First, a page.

There are many myths around the holy days of this time of year, but recently new discoveries of ancient stories have come to light. According to Judith Shaw (see link below), many of the elements associated with Christmas have their origins in our Goddess worshipping past: evergreen trees, holly, mistletoe, the wreath, lighting candles, and yes even our favorite Santa Claus and his* reindeer who both have their origins in Northern European Sun Goddesses. (*or was it her?)
As the world has become smaller and more information has filtered out into wider circles about the Sami and other reindeer-herding peoples of Siberia and the Nordic lands, their mythology around this time of year and flying reindeer has also brought new ideas.
Did you know…
That only the female reindeer retain their antlers past the mating season which ends in early December? Science proves Santa’s reindeer could not have been male.
That the myth of flying reindeer comes from the fact that a favorite food of reindeer is the Amanita muscaria (the Holy Mushroom), a hallucinogenic also favored by the Shamans who worked closely with the deer?
That deer were the spirit animals of the Shamans… a spirit you can journey with in your vision quest and… these shamans also have a tradition of dressing up like the [mushroom] … they dress up in red suits with white spots. (Carl Ruck – see reference #4 below) and… in these early cultures shamans were mostly women
That in these early cultures, shamans were most likely women? (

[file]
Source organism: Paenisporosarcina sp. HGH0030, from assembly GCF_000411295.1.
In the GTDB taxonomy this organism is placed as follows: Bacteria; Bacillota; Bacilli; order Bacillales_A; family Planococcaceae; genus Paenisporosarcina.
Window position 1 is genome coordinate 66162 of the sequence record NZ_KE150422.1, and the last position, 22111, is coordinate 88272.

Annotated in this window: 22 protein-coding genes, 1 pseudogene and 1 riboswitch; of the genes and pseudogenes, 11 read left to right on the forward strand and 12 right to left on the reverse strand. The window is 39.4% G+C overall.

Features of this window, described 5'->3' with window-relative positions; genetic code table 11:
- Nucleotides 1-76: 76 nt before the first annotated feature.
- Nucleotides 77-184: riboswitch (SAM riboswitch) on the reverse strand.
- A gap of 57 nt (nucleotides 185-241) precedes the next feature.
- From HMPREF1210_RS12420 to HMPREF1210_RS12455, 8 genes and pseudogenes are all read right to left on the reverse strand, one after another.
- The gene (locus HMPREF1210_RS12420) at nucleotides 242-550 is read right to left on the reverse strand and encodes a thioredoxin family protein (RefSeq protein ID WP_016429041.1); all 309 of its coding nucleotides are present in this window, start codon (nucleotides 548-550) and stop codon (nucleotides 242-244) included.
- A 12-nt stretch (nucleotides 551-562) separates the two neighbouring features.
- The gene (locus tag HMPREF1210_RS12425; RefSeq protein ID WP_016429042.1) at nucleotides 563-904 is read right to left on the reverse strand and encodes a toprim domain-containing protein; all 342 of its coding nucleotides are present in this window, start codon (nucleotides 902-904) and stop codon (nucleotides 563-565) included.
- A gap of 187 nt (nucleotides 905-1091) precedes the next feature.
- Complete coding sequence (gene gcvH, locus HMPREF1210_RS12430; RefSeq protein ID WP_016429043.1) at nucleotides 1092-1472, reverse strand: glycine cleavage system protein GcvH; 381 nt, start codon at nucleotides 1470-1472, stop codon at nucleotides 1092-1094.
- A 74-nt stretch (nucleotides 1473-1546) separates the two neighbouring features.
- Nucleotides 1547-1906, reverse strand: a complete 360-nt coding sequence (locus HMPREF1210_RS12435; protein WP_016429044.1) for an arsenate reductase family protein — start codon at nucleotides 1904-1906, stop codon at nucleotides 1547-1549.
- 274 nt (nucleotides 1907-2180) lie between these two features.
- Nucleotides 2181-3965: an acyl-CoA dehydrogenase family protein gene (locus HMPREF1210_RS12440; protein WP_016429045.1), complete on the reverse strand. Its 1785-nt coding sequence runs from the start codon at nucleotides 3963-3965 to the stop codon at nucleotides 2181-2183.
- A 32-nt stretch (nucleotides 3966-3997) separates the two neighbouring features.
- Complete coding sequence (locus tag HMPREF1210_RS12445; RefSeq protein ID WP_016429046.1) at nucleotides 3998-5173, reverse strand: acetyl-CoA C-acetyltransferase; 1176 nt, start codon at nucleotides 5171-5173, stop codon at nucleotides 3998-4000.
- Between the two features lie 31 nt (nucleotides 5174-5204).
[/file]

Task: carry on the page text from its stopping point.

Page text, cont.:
As an anthropologist I am always interested in cultures and their beliefs and how that translates into their mythology, traditions and material culture. As a goddess-affirming woman, I am especially intrigued and thrilled when older, more ancient myths come forward to show us that the ways of earlier peoples were very different than those brought forward by the modern patriarchal mindset.
As opposed to today’s mythology that has been altered and carefully re-constructed to fit a particular cultural mindset, earlier mythologies were born out of the observance of the patterns and cycles of nature and how the lives of humans were intricately and intimately interwoven with both.
If you want to know more about these ideas and earlier versions of our favorite winter holiday stories, visit the links below. Perhaps you’ll find new ways of celebrating this very special season.
Article – Arlene Bailey, ©2018
Art – Saule, Sun Goddess by Judith Shaw
Links to Seasonal Stories:
References in addition to links above:
The Woman in the Shaman’s body, Barbara Tedlock, Ph.D. (2005)
Max Dashu, Suppressed History Archives – https://www.suppressedhistories.net/articles/womanshaman.html